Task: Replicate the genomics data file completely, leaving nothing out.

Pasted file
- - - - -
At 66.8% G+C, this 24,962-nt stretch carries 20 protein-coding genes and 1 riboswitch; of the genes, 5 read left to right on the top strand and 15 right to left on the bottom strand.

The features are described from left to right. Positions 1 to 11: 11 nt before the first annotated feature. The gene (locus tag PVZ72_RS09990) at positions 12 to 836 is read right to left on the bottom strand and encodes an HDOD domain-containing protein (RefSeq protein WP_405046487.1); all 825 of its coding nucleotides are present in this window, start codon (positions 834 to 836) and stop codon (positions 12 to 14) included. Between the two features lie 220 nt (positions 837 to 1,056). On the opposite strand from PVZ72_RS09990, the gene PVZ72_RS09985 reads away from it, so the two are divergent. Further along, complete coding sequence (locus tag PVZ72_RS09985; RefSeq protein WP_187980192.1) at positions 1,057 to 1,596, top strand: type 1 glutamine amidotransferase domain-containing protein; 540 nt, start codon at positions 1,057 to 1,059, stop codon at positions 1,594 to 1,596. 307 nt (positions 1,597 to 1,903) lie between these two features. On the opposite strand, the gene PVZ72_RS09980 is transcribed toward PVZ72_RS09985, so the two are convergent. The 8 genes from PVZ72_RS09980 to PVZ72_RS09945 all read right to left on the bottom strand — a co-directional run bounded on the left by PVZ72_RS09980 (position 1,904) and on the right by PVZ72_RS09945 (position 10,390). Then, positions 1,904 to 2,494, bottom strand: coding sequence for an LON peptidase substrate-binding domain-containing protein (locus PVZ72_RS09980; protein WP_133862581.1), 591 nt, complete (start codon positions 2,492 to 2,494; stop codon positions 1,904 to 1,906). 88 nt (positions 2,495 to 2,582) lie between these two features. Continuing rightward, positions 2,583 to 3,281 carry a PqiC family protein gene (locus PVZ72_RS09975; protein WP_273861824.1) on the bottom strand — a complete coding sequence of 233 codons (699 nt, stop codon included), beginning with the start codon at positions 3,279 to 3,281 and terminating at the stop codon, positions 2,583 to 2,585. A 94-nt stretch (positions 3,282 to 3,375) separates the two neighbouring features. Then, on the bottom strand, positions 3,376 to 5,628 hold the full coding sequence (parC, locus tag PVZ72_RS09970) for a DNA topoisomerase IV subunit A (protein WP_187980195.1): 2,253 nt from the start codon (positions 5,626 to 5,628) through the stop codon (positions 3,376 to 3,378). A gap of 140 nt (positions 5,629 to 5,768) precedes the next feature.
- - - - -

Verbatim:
At 66.8% G+C, this 24,962-nt stretch carries 20 protein-coding genes and 1 riboswitch; of the genes, 5 read left to right on the top strand and 15 right to left on the bottom strand.

The features are described from left to right. Positions 1 to 11: 11 nt before the first annotated feature. The gene (locus tag PVZ72_RS09990) at positions 12 to 836 is read right to left on the bottom strand and encodes an HDOD domain-containing protein (RefSeq protein WP_405046487.1); all 825 of its coding nucleotides are present in this window, start codon (positions 834 to 836) and stop codon (positions 12 to 14) included. Between the two features lie 220 nt (positions 837 to 1,056). On the opposite strand from PVZ72_RS09990, the gene PVZ72_RS09985 reads away from it, so the two are divergent. Further along, complete coding sequence (locus tag PVZ72_RS09985; RefSeq protein WP_187980192.1) at positions 1,057 to 1,596, top strand: type 1 glutamine amidotransferase domain-containing protein; 540 nt, start codon at positions 1,057 to 1,059, stop codon at positions 1,594 to 1,596. 307 nt (positions 1,597 to 1,903) lie between these two features. On the opposite strand, the gene PVZ72_RS09980 is transcribed toward PVZ72_RS09985, so the two are convergent. The 8 genes from PVZ72_RS09980 to PVZ72_RS09945 all read right to left on the bottom strand — a co-directional run bounded on the left by PVZ72_RS09980 (position 1,904) and on the right by PVZ72_RS09945 (position 10,390). Then, positions 1,904 to 2,494, bottom strand: coding sequence for an LON peptidase substrate-binding domain-containing protein (locus PVZ72_RS09980; protein WP_133862581.1), 591 nt, complete (start codon positions 2,492 to 2,494; stop codon positions 1,904 to 1,906). 88 nt (positions 2,495 to 2,582) lie between these two features. Continuing rightward, positions 2,583 to 3,281 carry a PqiC family protein gene (locus PVZ72_RS09975; protein WP_273861824.1) on the bottom strand — a complete coding sequence of 233 codons (699 nt, stop codon included), beginning with the start codon at positions 3,279 to 3,281 and terminating at the stop codon, positions 2,583 to 2,585. A 94-nt stretch (positions 3,282 to 3,375) separates the two neighbouring features. Then, on the bottom strand, positions 3,376 to 5,628 hold the full coding sequence (parC, locus tag PVZ72_RS09970) for a DNA topoisomerase IV subunit A (protein WP_187980195.1): 2,253 nt from the start codon (positions 5,626 to 5,628) through the stop codon (positions 3,376 to 3,378). A gap of 140 nt (positions 5,629 to 5,768) precedes the next feature.